“Errrmmm, hello papa.” I whispered looking around; I picked up the counter and squeezed it tightly to my chest, remembering what mama had said last year about papa always being in my heart. Suddenly the counter shook in my hand, I gasped and let go then the counter flew up, hovering in the air. It slowly floated down and placed itself on the board. In the circular gap one capital letter presented itself. M, then it slowly slid to, I – R-I-A-M, and as dramatically as it started it stopped. Miriam.

“Hello Miriam” I whispered to the ‘empty’ space around me. Again the counter came alive, A-N-D-C-A-L-L-U-M, ‘and Callum’.

“Hello Miriam and Callum, do you know papa?” I asked.

“NO-HE-IS-WITH-THE-FAIRIES-LIKE-YOUR-MAMA-SAID-YOU-LITTLE-BABY-HE-IS-DEAD”

“How would you know, you evil little witch!” I yelled.

“BECAUSE-I-AM-DEAD”

“Then why aren’t you with the fairies like papa?”

“THERE-ARE-NO-FAIRIES-ITS-CHERUBS-AND-ANGELS” a small arrogant voice, almost a whisper gnarled at my heart, the words had a voice, the voice had a speaker and the speaker was in me.

“Why aren’t you with them then?” ignoring my screaming conscience.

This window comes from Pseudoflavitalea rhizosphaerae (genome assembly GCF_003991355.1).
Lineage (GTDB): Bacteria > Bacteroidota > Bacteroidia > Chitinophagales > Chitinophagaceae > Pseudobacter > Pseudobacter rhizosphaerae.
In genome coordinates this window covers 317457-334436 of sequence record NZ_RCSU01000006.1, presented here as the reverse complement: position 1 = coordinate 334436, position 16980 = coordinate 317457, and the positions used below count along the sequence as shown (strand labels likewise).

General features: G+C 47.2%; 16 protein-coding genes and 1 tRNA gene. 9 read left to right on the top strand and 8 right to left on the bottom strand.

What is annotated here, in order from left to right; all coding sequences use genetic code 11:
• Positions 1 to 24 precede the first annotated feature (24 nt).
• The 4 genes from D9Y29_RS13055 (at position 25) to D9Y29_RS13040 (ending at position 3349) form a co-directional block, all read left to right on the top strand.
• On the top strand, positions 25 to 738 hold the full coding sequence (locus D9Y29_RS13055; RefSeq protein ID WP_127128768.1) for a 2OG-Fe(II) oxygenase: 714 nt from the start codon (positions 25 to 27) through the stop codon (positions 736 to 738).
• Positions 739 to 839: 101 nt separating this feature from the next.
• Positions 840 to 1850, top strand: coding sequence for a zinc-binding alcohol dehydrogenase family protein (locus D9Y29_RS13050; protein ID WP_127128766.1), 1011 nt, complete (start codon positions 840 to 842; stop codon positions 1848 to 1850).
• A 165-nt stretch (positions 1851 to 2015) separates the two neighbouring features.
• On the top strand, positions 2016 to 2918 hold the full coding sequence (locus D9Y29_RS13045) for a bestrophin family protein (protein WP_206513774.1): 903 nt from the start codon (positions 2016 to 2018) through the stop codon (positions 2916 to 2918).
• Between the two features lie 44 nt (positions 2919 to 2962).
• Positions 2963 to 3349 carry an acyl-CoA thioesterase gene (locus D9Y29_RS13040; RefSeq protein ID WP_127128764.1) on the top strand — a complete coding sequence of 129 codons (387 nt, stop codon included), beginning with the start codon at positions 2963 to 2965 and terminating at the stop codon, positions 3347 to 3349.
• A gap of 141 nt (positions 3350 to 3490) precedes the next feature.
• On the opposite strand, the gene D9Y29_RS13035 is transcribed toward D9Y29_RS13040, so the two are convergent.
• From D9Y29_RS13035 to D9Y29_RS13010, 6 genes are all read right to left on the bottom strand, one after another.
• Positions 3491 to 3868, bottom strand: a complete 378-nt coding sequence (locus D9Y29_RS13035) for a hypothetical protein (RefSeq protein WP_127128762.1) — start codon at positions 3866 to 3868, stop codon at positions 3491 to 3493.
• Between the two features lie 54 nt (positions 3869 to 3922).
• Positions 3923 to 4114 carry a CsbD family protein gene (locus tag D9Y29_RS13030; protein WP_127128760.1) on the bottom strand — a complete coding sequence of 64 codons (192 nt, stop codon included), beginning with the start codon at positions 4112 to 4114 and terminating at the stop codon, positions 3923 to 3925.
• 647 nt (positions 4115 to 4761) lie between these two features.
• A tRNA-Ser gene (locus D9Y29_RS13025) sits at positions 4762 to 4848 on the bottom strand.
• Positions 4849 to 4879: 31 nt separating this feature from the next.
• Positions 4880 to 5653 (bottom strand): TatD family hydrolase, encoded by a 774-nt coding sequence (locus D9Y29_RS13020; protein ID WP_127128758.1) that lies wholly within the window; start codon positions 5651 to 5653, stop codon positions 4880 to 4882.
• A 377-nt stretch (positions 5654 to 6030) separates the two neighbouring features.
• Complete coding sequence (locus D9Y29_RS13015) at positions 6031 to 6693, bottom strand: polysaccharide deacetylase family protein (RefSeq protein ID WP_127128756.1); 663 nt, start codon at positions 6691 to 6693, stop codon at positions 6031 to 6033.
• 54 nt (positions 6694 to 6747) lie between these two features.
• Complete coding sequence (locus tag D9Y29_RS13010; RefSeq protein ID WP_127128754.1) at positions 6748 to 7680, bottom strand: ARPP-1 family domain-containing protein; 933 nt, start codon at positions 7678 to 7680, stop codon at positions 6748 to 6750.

“BECAUSE-I-WASN’T-MEANT-TO-DIE” the smug voice was clearer, I no longer needed to rely on reading the letters of the Ouija board.

“Everything happens because it’s meant to happen!” I murmured, abruptly feeling an intensely cold wave of solitude.

“BUT-THERE-ARE-ALWAYS-ACCIDENTS-LIKE-MY-DEATH” the voice, now easily recognized as a young girls’, not much older than I was getting irritated and angry.

“What about Callum?” I asked, fearing the other child was as ruthlessly, unpleasant as Miriam.

“HE-WAS-MEANT-TO-DIE” Miriam snarled.

“That’s horrible.” I sobbed, it was hard trying to hold in all the fear, I could hardly breathe with the huge lump at the back of my throat, I was utterly isolated.

“NOT-REALLY” Miriam replied, casually as if we were discussing our opinion of the latest fashion rather than the life of another’s ending.

“DO –YOU-WANT- TO –SEE- WHY -HE –WAS- MEANT- TO -DIE?” she gloated, a self-satisfied little laugh ringing in her eerie voice.